Nepal is one of the least developed countries in the world and 1/3 of the population - mostly from rural areas - live in absolute poverty with limited access to basic amenities or schooling. Girl children are often denied schooling (63% literacy for boys and only 35% for girls). Programs focusing on rural girls will build a foundation to improve women's lives in rural Jumla - a remote rural district recovering from the 10 year civil war. Teaching girls basic literacy will lead them to education.
In Nepal, Jumla, in Karnali is the very last in Human Development Index. Its citizens have very short life expectancy; 37 - 46 years. Female literacy is only 10% where as national figure 34%. The school drop-out rate and repetition rate is also very high (8-20%) due to poor quality of education and strong bias against girl children. Sexual and gender-based violence is very high. Empowering girl children can break this chain of violence and give girl children a chance to improve their lives.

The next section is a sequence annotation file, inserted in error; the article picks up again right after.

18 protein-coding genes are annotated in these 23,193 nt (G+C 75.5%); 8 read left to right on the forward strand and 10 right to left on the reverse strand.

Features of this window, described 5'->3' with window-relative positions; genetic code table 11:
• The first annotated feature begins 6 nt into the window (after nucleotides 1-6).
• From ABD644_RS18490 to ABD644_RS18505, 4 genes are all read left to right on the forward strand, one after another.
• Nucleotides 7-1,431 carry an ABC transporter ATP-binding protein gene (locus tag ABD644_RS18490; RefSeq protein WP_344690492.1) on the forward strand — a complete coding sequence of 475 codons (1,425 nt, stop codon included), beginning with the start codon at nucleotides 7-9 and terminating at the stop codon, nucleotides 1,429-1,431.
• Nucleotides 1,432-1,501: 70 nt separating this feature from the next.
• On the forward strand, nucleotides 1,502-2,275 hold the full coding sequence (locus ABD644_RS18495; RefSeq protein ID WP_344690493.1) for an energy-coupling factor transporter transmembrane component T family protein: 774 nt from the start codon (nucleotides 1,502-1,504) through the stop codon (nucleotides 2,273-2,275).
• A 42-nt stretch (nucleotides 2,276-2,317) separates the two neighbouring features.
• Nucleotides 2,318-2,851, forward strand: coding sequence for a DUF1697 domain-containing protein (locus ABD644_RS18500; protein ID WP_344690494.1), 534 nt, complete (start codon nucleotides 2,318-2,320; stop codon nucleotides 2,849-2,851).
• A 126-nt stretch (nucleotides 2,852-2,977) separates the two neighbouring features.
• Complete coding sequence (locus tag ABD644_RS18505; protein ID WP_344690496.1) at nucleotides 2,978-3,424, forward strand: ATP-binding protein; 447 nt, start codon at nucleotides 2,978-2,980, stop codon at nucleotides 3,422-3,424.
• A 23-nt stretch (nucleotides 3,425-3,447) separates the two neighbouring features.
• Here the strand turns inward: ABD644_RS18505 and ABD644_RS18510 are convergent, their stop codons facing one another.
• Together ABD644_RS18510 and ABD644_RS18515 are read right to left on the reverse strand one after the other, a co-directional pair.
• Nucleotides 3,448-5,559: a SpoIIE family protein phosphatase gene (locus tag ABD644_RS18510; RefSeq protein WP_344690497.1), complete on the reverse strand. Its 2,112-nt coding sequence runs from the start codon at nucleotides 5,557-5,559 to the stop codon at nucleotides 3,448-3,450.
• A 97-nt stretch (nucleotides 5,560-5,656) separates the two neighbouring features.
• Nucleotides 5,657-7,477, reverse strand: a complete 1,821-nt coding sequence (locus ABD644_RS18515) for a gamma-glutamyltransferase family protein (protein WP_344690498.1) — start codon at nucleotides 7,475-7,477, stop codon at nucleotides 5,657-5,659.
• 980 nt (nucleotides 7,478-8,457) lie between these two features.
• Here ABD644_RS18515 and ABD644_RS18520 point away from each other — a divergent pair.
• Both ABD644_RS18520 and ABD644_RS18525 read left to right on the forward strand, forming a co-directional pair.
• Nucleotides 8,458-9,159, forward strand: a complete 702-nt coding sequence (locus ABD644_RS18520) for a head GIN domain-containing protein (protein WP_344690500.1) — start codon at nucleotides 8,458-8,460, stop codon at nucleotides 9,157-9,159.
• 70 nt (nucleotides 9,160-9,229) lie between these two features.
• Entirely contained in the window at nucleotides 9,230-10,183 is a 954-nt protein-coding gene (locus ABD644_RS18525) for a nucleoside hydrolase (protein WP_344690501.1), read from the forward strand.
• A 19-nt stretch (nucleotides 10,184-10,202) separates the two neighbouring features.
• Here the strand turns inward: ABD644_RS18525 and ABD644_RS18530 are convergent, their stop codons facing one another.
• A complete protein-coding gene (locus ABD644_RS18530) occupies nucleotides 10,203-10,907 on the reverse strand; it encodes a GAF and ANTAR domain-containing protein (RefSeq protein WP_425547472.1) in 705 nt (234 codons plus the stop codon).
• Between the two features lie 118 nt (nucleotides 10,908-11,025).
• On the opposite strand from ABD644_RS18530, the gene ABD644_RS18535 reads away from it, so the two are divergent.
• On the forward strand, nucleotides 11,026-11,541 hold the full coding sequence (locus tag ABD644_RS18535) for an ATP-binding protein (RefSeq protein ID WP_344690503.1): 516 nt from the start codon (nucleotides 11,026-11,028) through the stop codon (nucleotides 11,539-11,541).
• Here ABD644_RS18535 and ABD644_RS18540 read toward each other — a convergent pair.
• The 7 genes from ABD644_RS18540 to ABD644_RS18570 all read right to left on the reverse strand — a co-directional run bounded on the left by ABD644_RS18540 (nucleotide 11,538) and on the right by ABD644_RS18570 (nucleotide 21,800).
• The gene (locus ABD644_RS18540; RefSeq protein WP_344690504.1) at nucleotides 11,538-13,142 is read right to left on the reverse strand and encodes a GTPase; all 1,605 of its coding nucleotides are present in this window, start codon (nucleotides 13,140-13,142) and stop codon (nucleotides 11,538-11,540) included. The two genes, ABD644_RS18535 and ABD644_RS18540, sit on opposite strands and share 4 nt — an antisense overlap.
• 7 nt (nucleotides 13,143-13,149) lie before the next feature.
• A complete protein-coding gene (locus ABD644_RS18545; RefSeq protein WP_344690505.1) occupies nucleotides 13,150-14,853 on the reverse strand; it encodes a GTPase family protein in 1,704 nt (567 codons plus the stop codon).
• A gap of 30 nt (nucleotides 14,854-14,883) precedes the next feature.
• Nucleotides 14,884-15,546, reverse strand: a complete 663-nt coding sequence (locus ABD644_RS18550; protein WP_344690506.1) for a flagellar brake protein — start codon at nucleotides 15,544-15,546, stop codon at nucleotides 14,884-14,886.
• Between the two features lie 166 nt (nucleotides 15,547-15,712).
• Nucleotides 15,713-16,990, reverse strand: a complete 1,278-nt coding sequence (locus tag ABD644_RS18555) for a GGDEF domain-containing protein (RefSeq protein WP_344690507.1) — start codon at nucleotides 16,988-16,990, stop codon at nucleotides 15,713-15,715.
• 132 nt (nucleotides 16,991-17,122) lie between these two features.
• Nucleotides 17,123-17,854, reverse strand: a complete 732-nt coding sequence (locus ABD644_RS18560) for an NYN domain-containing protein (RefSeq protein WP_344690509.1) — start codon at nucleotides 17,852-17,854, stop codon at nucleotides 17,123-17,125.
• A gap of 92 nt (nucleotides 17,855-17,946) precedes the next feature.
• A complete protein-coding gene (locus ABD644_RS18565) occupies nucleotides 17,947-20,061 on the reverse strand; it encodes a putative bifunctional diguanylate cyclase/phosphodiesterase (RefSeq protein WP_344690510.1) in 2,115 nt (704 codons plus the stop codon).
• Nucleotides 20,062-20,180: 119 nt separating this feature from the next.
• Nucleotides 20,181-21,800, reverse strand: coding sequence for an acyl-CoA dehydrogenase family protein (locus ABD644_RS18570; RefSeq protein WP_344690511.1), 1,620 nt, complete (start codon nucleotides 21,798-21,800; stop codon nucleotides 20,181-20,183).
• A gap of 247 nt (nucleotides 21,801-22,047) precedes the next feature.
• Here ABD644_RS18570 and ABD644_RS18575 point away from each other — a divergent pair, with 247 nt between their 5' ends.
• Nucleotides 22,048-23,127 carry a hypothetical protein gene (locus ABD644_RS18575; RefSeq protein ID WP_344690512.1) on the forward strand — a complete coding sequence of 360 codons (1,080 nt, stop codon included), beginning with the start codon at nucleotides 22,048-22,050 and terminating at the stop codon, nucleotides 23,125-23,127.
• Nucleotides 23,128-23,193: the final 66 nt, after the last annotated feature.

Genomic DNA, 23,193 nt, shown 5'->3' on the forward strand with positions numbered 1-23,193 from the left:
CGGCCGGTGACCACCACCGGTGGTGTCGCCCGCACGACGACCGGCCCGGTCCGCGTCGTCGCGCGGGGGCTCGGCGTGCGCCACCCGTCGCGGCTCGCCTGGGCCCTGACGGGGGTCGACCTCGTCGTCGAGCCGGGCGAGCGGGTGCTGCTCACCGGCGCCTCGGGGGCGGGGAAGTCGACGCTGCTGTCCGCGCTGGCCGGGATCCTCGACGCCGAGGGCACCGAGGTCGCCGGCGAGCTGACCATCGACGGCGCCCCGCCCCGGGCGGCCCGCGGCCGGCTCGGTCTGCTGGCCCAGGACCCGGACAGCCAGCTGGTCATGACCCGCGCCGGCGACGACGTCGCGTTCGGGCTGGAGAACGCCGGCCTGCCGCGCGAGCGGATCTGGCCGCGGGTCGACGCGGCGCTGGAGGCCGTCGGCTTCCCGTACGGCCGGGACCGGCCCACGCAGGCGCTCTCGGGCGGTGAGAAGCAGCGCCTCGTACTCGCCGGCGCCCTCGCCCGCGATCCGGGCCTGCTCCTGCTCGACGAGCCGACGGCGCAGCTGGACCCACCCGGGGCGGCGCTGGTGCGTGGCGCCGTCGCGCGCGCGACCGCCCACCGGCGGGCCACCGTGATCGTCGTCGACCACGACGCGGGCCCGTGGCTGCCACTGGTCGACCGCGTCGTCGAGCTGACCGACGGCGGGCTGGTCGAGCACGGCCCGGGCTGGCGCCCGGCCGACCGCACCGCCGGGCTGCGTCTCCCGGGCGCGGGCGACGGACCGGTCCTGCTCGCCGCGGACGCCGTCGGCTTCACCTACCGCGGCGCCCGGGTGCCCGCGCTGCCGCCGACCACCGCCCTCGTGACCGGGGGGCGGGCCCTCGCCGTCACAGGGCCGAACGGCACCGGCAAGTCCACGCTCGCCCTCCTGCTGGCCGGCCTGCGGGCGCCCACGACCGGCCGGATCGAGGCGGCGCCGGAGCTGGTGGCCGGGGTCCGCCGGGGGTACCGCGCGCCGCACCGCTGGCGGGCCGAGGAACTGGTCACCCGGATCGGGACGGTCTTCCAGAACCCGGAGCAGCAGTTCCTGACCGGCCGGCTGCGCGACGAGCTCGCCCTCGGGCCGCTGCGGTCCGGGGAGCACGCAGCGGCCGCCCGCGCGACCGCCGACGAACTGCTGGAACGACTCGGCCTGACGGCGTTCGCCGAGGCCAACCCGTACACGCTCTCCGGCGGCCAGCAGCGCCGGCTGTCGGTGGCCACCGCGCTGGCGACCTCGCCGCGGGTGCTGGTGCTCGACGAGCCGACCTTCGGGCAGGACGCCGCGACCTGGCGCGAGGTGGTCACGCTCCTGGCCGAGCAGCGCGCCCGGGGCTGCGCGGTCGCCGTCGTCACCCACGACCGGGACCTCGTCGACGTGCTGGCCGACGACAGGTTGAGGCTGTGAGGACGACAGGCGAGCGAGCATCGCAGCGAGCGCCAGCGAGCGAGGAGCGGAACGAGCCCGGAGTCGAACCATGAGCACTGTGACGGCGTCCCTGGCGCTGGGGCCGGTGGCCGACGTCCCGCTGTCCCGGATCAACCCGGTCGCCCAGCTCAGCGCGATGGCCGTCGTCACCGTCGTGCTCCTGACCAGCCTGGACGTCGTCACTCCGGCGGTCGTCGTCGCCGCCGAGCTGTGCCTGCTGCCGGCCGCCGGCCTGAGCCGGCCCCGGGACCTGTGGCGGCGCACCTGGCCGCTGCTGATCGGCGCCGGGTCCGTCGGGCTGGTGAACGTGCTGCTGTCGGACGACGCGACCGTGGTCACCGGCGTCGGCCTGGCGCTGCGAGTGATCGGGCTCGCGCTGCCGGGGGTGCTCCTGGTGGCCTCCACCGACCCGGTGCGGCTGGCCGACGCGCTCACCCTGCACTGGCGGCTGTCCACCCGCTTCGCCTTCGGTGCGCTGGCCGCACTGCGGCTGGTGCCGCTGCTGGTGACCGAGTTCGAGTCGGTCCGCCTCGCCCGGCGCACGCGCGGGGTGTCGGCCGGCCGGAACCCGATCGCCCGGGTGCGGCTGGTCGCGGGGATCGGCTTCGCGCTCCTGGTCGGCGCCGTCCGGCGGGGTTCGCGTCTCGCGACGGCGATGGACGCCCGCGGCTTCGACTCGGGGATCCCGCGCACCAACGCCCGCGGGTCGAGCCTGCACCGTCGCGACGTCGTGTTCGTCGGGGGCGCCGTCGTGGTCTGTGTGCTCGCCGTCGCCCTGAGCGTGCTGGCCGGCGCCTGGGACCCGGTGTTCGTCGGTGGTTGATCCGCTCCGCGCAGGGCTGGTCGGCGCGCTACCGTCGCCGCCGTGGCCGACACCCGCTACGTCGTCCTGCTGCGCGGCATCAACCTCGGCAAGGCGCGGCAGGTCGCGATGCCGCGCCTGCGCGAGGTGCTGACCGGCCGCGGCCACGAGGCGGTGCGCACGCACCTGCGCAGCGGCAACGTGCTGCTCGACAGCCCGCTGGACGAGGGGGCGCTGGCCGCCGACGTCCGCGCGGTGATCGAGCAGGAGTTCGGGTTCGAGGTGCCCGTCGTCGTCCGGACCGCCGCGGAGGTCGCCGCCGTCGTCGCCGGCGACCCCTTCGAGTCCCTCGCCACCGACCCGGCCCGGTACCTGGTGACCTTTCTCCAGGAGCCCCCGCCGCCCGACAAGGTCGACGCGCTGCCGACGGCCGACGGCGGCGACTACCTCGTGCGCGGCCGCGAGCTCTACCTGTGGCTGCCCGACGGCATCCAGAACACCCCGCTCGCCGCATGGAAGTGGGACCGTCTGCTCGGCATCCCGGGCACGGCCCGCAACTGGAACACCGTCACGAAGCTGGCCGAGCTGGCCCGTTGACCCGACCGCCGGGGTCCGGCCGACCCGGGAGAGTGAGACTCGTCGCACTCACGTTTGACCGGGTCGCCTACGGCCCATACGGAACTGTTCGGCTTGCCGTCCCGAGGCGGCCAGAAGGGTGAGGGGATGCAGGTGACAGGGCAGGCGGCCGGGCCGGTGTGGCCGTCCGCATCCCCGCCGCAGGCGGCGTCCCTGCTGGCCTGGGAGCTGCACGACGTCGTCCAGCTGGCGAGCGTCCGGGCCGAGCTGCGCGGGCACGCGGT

This project will focus on girl children in Jumla and teach them the very basics of literacy, writing their name. By providing focus on girls children, AWON volunteers will also work with their parents to understand the importance of education and investing in their girl children. The literacy classes will also offer basic human rights education on the new constitution in Nepal and the rights of children and women in this neglected, rural, post-conflict area of Nepal.
2/3 of the world's uneducated children are girls, and 2/3 of the world's illiterate adults are women. Numerous studies have demonstrated that educating women and girls is the single most effective strategy to ensure the well-being and health of children including reducing childhood and maternal mortality, improve child nutrition and health, lower birth rates, and increase women's political and economic participation.